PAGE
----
Beginning in the mid-19th century, many private business colleges were founded in the U.S. to train students to be clerical workers in commercial offices. Such colleges were slower to develop in Britain, which relied more heavily on an apprentice system. According to Anderson (1976, p. 90), the Reports on Technical Education of 1867-68 showed that Belgium, France and the United States were, in important respects, ahead of Britain in the field of commercial education. Britain at that time had no institution worthy of comparison with the Paris School of Commerce founded in 1820, the Superior Institute of Commerce in Antwerp or American's chain of thirty commercial colleges." Anderson (p. 89) also reports that "the Director of the School of Commerce in the University of Liverpool declared in 1911 that 'England has contrived for a long time to undertake a very respectable share of this planet's commerce without any system of commercial instruction worth mentioning....'"
In 1865-66, eighty-nine percent of students at the Peirce School, a business college in Philadelphia, were men. (Bjelopera, p. 67) Ninety percent of the students listed in the 1868 catalog of the Dirigo Business College in Augusta, ME, were men. Fine (1990, p. 10) reports that the percentage of students in private business colleges in Chicago who were men declined from almost 95% in 1871 to about 68% in 1892. During 1889-90, 61% of the students at the Albany Business College and School of Short-Hand and Type-Writing were men. Over 99% of those on a list showing the place of employment of former Commercial Department students were men, while the figure was 44% for a similar list of former School of Short-Hand students. (Catalogue of the Albany Business College, Albany, NY, 1890.) During 1890-91, 79% of the students at the Rochester Business University were men. (Circular and Catalogue, Rochester Business University, Rochester, NY, 1891). The latter's high percentage of male students may have been a result of its close association with the YMCA, with which it shared a building. In any event, the catalog generally refers to the students as men. As to distinctions between men and women, the catalog states: "While the demand for lady stenographers is steadily increasing, the supply has much more nearly met the demand than has the supply of young men stenographers. There are many positions in business which ladies cannot fill, on account of other duties than stenographic work which are involved." The catalog also states that "young women are coming into favor with business men as bookkeepers, clerks, correspondents, etc." The share of students at the Peirce School who were men declined from 74% in 1893-94 to 60% in 1920-21. (Bjelopera, p. 68)
The 1897 catalog of the Eastman Business College, Poughkeepsie, NY, contains insights into the office occupations for which women were trained near the end of the 19th century. The college had a Business Department, which trained students for work as bookkeepers and in banks; a School of Shorthand, which trained students in shorthand, typing, duplicating, and filing; a School of Penmanship, which prepared students to teach writing and pen art; and a School of Telegraphy, which trained students as telegraph operators. The discussion of the Business Department states that "Young ladies, in increasing numbers, are employed as accountants among mercantile firms." Classroom photos show that a substantial minority of students in the bookkeeping classes were women. However, other photographs show that no women were being trained in the mock bank or in the mock railway and express office.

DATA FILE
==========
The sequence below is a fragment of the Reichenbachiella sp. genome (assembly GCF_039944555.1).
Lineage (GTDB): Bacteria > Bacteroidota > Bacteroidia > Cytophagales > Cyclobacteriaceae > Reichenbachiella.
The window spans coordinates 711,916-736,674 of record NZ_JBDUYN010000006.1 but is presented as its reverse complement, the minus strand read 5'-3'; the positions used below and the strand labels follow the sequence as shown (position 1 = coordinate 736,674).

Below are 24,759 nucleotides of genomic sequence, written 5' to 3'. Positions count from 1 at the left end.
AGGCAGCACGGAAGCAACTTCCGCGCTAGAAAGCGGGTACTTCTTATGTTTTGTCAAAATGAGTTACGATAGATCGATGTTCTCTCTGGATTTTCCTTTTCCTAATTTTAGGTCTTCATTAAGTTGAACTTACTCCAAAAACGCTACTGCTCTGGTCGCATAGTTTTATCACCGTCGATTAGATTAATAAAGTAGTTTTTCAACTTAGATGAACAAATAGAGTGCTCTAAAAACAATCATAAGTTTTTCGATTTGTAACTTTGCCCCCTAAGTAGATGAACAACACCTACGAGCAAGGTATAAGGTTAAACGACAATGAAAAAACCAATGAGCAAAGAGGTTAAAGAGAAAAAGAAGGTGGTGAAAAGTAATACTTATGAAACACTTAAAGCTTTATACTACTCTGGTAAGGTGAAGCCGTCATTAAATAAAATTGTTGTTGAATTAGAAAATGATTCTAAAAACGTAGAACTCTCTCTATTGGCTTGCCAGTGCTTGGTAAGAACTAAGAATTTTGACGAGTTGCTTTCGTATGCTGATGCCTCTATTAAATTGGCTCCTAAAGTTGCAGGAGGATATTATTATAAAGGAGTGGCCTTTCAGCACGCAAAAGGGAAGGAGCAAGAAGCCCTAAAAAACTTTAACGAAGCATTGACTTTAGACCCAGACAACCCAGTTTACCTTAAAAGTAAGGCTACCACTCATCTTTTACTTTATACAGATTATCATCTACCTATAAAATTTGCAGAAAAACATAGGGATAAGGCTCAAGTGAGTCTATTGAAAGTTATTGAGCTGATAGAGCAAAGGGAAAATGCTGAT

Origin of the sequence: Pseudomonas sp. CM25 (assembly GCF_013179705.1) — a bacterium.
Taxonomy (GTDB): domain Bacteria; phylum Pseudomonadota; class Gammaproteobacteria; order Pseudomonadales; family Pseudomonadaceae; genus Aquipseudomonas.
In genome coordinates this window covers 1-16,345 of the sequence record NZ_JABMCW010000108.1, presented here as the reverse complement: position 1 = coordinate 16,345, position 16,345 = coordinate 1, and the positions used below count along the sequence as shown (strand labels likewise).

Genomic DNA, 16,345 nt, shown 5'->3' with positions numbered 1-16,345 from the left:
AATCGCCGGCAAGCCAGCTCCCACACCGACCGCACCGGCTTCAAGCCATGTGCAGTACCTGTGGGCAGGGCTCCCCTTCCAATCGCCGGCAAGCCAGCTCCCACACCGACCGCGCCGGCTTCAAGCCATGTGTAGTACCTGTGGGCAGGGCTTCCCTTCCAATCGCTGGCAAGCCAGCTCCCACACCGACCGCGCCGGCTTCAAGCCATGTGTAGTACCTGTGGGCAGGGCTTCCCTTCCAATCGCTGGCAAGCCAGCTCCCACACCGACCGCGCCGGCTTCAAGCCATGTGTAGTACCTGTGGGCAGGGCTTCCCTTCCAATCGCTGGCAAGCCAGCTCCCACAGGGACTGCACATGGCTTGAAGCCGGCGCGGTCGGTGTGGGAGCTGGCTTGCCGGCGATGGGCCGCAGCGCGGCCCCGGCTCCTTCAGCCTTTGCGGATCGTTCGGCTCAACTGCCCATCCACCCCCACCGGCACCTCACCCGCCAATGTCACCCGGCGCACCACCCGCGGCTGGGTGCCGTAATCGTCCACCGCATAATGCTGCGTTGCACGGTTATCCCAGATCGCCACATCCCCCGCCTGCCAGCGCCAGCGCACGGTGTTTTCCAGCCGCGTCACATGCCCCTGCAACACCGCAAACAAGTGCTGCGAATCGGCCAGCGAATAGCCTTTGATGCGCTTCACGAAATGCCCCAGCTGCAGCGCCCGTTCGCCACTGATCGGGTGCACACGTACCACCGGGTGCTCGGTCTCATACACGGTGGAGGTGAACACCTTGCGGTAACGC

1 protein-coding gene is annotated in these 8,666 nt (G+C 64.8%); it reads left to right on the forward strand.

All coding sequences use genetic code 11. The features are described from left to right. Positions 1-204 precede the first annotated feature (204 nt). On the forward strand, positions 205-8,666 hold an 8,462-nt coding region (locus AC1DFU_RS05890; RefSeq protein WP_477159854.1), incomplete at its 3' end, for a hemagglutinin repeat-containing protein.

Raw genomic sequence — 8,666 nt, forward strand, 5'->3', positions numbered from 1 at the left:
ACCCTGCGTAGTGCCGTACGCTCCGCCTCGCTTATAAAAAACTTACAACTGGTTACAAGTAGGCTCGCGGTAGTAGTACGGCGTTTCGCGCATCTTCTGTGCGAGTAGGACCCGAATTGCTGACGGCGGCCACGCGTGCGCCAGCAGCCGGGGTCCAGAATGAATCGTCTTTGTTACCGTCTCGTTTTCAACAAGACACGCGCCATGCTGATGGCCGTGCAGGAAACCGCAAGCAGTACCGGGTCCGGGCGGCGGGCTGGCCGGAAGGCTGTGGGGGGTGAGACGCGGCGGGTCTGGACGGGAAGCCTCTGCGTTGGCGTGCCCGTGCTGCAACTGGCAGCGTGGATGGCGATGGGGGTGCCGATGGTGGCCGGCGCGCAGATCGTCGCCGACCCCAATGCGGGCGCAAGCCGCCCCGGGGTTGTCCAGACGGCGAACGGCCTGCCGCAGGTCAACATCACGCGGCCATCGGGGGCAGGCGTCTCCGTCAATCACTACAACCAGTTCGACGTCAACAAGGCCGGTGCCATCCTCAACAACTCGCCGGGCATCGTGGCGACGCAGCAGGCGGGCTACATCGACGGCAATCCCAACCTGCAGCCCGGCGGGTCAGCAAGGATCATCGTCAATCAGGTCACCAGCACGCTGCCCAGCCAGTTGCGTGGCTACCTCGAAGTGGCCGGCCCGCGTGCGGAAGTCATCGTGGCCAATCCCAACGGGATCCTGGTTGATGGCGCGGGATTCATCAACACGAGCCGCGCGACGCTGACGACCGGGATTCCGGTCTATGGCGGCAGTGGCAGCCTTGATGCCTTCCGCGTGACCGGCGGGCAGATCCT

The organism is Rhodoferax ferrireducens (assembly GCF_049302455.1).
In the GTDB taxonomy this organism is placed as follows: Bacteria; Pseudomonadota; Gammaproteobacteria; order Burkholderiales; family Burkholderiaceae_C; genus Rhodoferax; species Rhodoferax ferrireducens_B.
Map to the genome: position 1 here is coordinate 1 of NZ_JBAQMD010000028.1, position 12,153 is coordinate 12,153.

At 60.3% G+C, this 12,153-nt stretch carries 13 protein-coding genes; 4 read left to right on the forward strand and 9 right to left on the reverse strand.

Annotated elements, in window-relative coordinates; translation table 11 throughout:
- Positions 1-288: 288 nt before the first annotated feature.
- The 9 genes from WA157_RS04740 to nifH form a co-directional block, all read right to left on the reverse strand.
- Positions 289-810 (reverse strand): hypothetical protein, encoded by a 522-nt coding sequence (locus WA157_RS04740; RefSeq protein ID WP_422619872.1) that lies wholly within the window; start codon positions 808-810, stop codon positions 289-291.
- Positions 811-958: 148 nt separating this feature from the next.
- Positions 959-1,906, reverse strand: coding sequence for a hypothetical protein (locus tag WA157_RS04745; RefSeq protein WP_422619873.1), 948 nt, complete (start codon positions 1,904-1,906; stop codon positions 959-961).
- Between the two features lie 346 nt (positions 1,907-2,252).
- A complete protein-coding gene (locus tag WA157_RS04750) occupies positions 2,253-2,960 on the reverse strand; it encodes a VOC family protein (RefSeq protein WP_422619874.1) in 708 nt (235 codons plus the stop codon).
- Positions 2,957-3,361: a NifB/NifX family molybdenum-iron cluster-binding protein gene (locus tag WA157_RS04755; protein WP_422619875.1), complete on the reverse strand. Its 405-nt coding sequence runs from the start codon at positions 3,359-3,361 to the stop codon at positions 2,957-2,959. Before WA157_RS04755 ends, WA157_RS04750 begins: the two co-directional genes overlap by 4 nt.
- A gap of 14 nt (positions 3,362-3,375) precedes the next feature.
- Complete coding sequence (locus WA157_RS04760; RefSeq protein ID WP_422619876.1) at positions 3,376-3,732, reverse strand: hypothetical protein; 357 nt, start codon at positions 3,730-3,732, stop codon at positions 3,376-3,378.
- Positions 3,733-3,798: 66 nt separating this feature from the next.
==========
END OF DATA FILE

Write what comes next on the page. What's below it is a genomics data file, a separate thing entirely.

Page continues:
The discussion of the School of Shorthand in the same catalog states, "More than half of our shorthand students are ladies. No profession affords a better opening for young ladies who desire to earn their own living than does stenography and typewriting. The prejudice against employing young ladies in office work has entirely disappeared, and now, where a few years ago scarcely a lady was to be found at the office desk, there are hundreds of them. Their adaptability to the work has been found fully equal, if not in many instances superior, to young men, especially as typewriter operators. They seem to have an affinity for the little machine." Photographs of typewriting classes during [dates] show that a majority of the students were women. Nevertheless, a substantial minority of the students in the typewriting classes were men. And some employers evidently wanted male typewriter operators; in letters to the college that were included in the catalog, the manufacturers of Smith Premier and Caligraph typewriters specified that they could assist in placement of male operators. The 1914 catalog of the Pennsylvania Business College, Lancaster, PA, reproduces extracts from an address delivered in 1902 by a representative of the Remington Typewriter Co. According to the address, during 1901 in seven of the largest cities Remington placed 16,247 stenographers, of which 29 percent were men. The address states that employers were seeking male stenographers "for a different class of work" than female stenographers, and that there was a severe shortage of male stenographers. Because stenographers' wages were not regulated, and wages were commonly higher for men than women, it is hard to make sense of the statement that the demand for male stenographers exceeded the supply. Apparently, at the margin, many employers would have preferred male over female stenographers if they had been available at similar wages. As a result, the relative wage rate for males was apparently bid up to the point that many employers were unwilling to pay it and therefore could not find as many men as they would like who would accept their offers. (See also Fine (1990), p. 93)